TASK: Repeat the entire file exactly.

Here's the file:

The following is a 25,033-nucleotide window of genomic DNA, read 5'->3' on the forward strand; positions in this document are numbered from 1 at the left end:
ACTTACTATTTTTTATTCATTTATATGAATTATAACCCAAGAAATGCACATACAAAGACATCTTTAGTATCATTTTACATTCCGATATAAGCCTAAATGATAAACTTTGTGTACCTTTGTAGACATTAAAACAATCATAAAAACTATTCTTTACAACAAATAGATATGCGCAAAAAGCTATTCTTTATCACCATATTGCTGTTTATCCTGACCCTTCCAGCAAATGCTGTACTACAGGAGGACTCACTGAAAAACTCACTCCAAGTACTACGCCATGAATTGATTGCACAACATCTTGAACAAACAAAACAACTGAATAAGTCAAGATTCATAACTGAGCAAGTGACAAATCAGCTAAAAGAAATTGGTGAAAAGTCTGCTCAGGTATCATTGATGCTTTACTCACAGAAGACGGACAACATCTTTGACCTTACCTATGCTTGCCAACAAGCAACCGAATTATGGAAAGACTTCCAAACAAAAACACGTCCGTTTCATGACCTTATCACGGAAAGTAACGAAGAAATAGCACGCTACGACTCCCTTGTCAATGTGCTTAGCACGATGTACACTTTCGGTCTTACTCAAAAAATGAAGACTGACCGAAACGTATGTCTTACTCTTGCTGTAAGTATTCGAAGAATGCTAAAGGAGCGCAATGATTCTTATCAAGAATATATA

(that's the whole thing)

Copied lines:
The following is a 25,033-nucleotide window of genomic DNA, read 5'->3' on the forward strand; positions in this document are numbered from 1 at the left end:
ACTTACTATTTTTTATTCATTTATATGAATTATAACCCAAGAAATGCACATACAAAGACATCTTTAGTATCATTTTACATTCCGATATAAGCCTAAATGATAAACTTTGTGTACCTTTGTAGACATTAAAACAATCATAAAAACTATTCTTTACAACAAATAGATATGCGCAAAAAGCTATTCTTTATCACCATATTGCTGTTTATCCTGACCCTTCCAGCAAATGCTGTACTACAGGAGGACTCACTGAAAAACTCACTCCAAGTACTACGCCATGAATTGATTGCACAACATCTTGAACAAACAAAACAACTGAATAAGTCAAGATTCATAACTGAGCAAGTGACAAATCAGCTAAAAGAAATTGGTGAAAAGTCTGCTCAGGTATCATTGATGCTTTACTCACAGAAGACGGACAACATCTTTGACCTTACCTATGCTTGCCAACAAGCAACCGAATTATGGAAAGACTTCCAAACAAAAACACGTCCGTTTCATGACCTTATCACGGAAAGTAACGAAGAAATAGCACGCTACGACTCCCTTGTCAATGTGCTTAGCACGATGTACACTTTCGGTCTTACTCAAAAAATGAAGACTGACCGAAACGTATGTCTTACTCTTGCTGTAAGTATTCGAAGAATGCTAAAGGAGCGCAATGATTCTTATCAAGAATATATA